The number of Australians quitting smoking has been steady rising for the past two decades. If you are a smoker, a visit to your doctor may help you to increase the chances that you will finally beat your addiction to nicotine. Below is a guide to 3 ways your doctor can help you quit smoking.
Smoking causes a range of health problems such as reduced lung capacity and high blood pressure. Your doctor will be able to carry out an assessment of your general health and can then use the test results to show you how you are doing compared to people of the same age. Being able to see the damage smoking is causing to your body in a tangible way can help to increase your motivation to quit.
Nicotine Replacement Therapy
Many smokers find it difficult to quit by going cold turkey. Thankfully, there is now a wide range of nicotine replacement products on the market. Nicotine replacement products are designed to slowly release nicotine into your bloodstream to reduce the symptoms of withdrawal. The dose of nicotine provided by the replacement therapy is gradually reduced until you are completely nicotine free. Your doctor can work with you to identify the best product for you. You can choose between nicotine chewing gum, patches and lozenges. If you doctor prescribes nicotine replacement products, you may be able to claim for them on your health insurance.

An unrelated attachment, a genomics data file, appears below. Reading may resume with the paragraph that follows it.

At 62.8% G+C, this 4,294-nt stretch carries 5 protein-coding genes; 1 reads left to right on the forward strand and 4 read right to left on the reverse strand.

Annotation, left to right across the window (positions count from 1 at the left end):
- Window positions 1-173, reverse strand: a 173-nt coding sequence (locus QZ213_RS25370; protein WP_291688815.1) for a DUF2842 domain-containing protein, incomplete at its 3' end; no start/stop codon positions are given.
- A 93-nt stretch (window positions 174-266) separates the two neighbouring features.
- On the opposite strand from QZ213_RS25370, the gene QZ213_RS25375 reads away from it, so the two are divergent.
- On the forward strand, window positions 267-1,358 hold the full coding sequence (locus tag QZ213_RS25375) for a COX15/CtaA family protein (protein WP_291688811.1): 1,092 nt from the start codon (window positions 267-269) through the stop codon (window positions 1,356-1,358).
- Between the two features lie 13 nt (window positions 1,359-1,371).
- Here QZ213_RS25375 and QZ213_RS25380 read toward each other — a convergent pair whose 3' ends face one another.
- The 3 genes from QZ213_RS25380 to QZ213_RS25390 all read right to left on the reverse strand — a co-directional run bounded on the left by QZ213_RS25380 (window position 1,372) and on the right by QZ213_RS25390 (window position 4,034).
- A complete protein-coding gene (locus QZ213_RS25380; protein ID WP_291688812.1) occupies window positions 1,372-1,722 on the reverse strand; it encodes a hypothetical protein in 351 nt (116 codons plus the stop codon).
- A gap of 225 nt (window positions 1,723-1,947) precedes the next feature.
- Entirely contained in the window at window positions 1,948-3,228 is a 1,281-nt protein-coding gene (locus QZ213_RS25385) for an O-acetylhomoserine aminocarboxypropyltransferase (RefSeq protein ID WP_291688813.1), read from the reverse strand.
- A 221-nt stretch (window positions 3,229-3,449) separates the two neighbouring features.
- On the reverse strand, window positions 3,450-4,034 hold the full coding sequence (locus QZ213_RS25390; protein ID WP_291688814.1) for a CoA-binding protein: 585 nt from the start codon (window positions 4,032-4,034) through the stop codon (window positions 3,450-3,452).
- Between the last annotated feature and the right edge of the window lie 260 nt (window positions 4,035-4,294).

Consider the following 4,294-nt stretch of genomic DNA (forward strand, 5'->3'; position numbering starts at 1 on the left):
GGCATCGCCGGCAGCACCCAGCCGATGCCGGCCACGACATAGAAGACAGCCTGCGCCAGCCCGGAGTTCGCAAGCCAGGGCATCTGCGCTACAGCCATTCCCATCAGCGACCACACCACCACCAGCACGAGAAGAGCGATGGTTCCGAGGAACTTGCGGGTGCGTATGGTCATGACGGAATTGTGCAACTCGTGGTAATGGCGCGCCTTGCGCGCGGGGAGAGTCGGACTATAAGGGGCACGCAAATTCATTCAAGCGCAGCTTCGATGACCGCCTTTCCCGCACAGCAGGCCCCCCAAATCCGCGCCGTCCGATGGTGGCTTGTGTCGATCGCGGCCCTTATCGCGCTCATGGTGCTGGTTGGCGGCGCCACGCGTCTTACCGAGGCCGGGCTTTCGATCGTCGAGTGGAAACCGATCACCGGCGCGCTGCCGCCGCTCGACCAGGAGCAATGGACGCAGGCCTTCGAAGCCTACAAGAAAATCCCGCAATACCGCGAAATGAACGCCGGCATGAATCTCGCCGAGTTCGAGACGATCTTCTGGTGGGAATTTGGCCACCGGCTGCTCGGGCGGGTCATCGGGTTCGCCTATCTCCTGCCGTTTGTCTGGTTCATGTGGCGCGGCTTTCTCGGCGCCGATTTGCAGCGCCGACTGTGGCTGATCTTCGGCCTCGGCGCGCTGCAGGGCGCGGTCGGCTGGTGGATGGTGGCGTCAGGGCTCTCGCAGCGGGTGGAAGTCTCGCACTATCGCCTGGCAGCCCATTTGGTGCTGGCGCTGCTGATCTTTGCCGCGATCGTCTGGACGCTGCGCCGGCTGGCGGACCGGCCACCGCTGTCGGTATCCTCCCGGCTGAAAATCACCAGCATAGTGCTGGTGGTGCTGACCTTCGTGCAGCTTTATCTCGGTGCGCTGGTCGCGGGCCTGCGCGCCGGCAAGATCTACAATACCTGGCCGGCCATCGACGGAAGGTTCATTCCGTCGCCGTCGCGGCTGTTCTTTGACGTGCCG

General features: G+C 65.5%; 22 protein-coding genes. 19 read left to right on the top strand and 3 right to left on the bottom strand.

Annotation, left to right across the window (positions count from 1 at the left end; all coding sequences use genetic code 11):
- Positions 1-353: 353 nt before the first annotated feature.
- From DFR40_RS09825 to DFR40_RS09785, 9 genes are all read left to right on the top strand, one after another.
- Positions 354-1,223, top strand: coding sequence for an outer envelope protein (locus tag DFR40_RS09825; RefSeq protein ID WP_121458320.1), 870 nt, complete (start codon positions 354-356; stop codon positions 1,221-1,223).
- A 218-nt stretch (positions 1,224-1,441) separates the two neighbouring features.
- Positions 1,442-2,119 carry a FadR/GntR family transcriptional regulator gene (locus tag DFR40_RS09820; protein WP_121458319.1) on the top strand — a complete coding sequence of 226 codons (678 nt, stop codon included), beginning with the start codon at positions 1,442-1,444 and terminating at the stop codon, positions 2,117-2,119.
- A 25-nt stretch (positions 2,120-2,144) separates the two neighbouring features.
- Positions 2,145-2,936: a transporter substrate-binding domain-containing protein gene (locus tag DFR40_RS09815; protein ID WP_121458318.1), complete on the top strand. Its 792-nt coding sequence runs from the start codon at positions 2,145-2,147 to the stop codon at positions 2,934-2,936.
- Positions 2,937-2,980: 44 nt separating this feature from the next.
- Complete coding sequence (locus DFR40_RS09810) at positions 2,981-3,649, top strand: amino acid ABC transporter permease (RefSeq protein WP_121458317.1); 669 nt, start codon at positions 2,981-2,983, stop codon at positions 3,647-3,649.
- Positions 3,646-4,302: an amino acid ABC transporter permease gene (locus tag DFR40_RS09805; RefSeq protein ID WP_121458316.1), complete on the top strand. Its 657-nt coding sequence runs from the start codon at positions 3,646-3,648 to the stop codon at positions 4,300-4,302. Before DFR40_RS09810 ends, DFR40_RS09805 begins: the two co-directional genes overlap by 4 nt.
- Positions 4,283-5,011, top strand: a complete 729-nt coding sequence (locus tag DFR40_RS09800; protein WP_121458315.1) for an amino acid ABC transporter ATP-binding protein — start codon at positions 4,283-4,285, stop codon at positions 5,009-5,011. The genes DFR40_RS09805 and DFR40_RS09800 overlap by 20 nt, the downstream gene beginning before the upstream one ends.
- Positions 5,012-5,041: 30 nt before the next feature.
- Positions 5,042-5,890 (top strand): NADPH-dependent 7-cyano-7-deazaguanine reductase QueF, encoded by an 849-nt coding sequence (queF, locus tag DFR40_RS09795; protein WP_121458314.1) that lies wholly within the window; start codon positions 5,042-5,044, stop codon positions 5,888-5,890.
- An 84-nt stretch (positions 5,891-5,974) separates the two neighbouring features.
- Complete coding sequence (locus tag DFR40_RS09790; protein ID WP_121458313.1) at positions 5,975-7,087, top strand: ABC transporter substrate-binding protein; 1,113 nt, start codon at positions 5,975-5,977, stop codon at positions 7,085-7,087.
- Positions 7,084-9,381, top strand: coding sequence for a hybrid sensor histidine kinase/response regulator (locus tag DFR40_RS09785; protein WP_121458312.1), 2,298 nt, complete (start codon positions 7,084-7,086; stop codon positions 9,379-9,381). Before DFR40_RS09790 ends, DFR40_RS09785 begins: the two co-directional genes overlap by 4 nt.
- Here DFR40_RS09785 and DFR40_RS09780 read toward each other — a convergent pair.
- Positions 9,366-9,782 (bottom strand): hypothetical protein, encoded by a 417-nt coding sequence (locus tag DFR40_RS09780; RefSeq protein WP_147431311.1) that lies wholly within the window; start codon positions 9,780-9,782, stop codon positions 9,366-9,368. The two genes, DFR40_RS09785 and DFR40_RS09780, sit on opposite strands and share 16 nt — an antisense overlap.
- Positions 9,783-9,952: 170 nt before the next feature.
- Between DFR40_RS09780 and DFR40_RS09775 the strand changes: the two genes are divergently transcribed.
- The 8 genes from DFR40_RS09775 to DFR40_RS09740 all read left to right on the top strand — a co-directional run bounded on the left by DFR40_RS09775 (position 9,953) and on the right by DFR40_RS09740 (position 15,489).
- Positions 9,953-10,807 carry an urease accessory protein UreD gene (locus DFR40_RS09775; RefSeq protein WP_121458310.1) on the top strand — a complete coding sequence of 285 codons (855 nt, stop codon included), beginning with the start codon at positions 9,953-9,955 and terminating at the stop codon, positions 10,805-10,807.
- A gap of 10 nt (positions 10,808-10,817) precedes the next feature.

Therapy and Medication
If you are a very heavy smoker who is having difficulty giving up, your doctor may be able to prescribe additional medication or refer you to a therapist. Medications such as the antidepressant bupropion can help to significantly reduce cravings and some withdrawal symptoms. Before prescribing these drugs, you doctor will check that they are suitable for you. You should never start taking this type of medication without first consulting a medical professional.
Smoking is as much of a mental addiction as it is a physical addiction. Even if you haven't had a cigarette for a number of months and your body is no longer physically addicted to nicotine, you may still suffer from strong physiological urges to smoke. A number of sessions with a psychotherapist or counsellor can help you to deal with this mental aspect of addiction so you can look forward to a smoke-free life.
If you would like to find out more about giving up smoking, you should contact a doctor today.